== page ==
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Although heredity factors and poor nutrition can have a detrimental affect on the hair, it is possible to help reverse any damage with regular hair care.
My stylist, Joyce shared a surprising fact with me related to hair loss. She noted, on average we lose 50-100 strands of hair a day. Research has indicated that women generally experience some hair thinning as they age, but especially after menopause. Conversely, hormonal changes during pregnancy normally prevent hair loss, so some women complain about hair loss two to three months after giving birth.
Some heredity factors that contribute to hair loss include stress, poor diet, vitamin deficiencies, and poor circulation. Given these factors, how can we ensure the maintenance of healthy hair? On a personal note, I'm guilty of being too rough on my hair by often towel drying it. One of the best ways to keep hair healthy is by treating it gently, and allowing it to dry naturally when possible. Understandably, it is challenging to do away with the convenience of hair dryers altogether. As wet hair tends to break more easily when wet, don't attempt to comb or brush your hair until dry. The Mason Pearson brush still remains the best choice on the market.
Because good nutrition plays such an important role in hair health, diets that do not include all of the food groups should be avoided. Deficiencies in nutrients can have deleterious effects on the hair.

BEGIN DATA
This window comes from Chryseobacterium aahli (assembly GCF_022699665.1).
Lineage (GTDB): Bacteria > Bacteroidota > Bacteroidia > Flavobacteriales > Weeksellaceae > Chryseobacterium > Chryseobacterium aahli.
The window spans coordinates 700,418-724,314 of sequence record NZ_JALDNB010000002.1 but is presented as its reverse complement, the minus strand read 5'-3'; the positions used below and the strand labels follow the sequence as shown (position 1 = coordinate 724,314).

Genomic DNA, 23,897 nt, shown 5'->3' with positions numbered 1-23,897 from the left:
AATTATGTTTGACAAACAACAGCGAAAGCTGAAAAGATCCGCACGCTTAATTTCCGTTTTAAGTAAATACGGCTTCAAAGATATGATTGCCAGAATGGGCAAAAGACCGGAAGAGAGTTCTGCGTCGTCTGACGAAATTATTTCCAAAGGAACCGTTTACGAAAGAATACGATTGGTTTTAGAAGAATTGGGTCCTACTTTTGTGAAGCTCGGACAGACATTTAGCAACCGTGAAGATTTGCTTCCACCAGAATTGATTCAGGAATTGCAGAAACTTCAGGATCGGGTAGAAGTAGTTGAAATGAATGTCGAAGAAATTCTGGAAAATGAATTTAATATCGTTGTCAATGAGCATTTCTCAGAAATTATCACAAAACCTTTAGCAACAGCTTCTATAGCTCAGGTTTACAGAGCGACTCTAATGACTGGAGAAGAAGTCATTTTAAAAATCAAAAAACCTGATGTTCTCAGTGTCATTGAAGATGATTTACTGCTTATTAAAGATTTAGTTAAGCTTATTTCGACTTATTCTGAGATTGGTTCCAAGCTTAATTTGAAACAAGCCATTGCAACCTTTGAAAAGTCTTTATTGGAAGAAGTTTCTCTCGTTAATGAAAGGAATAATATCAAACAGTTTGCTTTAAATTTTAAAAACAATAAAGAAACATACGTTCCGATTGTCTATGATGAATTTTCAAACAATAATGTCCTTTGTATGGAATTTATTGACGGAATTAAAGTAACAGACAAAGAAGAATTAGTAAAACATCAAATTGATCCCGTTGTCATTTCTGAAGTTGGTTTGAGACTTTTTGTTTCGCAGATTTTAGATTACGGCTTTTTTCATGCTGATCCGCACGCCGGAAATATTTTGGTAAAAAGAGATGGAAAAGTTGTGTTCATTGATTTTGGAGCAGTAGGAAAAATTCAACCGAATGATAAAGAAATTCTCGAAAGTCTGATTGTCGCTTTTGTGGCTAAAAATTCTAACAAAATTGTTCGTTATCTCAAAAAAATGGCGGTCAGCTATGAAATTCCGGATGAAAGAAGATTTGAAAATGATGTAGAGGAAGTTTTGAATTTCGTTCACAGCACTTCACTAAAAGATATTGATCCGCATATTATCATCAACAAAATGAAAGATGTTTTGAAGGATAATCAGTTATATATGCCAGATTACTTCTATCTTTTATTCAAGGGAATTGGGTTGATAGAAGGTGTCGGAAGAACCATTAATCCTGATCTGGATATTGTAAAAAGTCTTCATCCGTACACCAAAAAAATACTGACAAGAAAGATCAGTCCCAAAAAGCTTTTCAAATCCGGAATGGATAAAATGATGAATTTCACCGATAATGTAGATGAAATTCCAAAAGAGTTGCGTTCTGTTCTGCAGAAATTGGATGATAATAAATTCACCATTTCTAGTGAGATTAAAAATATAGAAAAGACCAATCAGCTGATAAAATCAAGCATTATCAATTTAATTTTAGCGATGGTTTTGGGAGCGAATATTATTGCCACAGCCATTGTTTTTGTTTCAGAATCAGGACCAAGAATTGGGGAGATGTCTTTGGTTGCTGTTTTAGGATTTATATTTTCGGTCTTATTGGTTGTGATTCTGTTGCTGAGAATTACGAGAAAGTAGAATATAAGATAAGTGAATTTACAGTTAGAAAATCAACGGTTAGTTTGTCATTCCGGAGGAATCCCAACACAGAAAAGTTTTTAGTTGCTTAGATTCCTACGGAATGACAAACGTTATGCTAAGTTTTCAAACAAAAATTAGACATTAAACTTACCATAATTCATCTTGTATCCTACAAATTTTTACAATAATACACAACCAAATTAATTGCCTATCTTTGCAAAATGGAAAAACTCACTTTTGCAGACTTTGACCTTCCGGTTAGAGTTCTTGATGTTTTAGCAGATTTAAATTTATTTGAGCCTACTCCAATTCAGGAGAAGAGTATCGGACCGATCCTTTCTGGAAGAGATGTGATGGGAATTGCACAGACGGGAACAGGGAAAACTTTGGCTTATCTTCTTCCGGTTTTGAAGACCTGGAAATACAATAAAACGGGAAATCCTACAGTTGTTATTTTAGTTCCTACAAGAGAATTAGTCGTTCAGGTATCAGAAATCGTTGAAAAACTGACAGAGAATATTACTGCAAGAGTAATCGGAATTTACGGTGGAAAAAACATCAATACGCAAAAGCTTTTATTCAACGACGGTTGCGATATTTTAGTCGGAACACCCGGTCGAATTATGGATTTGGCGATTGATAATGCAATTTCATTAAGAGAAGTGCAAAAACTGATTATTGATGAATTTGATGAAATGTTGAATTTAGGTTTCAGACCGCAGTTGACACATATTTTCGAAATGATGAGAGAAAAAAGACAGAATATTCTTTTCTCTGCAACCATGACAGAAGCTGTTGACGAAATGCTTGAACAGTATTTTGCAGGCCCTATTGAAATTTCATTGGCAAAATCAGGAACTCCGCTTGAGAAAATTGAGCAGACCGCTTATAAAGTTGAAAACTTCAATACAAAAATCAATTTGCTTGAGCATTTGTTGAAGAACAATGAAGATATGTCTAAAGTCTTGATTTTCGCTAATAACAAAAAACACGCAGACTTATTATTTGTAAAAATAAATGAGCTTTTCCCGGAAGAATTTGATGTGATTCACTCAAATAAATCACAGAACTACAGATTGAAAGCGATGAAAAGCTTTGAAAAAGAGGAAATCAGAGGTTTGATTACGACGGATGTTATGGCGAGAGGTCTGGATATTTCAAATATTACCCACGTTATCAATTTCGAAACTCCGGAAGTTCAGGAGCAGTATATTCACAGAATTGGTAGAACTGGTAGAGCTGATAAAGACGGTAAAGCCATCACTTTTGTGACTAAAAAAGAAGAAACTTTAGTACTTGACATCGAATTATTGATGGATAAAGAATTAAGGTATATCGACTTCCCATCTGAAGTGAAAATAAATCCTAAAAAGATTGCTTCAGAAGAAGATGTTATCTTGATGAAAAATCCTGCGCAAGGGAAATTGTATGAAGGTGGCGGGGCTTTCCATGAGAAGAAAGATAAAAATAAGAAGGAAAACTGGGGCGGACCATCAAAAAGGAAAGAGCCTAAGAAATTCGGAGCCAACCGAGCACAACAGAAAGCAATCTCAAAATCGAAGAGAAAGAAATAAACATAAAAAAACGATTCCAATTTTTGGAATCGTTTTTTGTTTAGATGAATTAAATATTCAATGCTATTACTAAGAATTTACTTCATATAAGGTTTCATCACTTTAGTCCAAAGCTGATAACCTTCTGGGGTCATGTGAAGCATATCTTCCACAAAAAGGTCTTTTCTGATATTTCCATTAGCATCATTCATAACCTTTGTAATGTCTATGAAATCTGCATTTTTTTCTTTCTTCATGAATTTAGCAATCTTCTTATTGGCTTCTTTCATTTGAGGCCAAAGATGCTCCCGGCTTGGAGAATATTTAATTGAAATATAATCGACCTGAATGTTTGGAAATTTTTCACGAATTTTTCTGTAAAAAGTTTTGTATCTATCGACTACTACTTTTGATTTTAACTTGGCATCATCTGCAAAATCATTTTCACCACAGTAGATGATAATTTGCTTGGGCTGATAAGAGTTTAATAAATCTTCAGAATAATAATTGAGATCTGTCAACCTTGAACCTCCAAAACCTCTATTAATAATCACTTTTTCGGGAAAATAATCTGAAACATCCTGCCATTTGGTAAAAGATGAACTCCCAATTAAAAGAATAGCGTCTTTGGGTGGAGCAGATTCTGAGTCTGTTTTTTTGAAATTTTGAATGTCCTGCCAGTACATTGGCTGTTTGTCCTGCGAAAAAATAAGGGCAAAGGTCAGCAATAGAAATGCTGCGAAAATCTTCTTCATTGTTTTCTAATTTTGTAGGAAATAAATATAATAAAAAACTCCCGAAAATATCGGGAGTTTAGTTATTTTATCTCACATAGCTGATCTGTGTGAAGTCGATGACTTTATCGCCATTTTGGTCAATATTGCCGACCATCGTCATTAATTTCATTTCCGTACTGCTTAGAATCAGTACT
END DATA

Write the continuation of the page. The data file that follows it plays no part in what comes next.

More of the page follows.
If you own a slant board, lie down on it for 10-15 minutes a day to promote good circulation to the scalp. I assume a yogic head stand might achieve similar results, but be sure you are supervised by an experienced practitioner, if trying it for the first time.
Research has shown that Aloe Vera gel, vitamins C and E, and Jojoba oils are beneficial to the hair and scalp. Conditioning the hair with products that contain marigold, ginseng, chamomile and passionflower also promote healthy hair. Most health food stores carry such formulas.
A diet plentiful in fresh fruits and vegetables has known to slow down the process of hair loss dramatically. It's important to avoid starch as well. Fruits and vegetables in particular are rich in flavanoids and considered to be anti-oxidants – which act as nurturing and protective agents for hair follicles to stimulate hair growth.
Jackie O'Neal writes a weekly column In the Name of Beauty™
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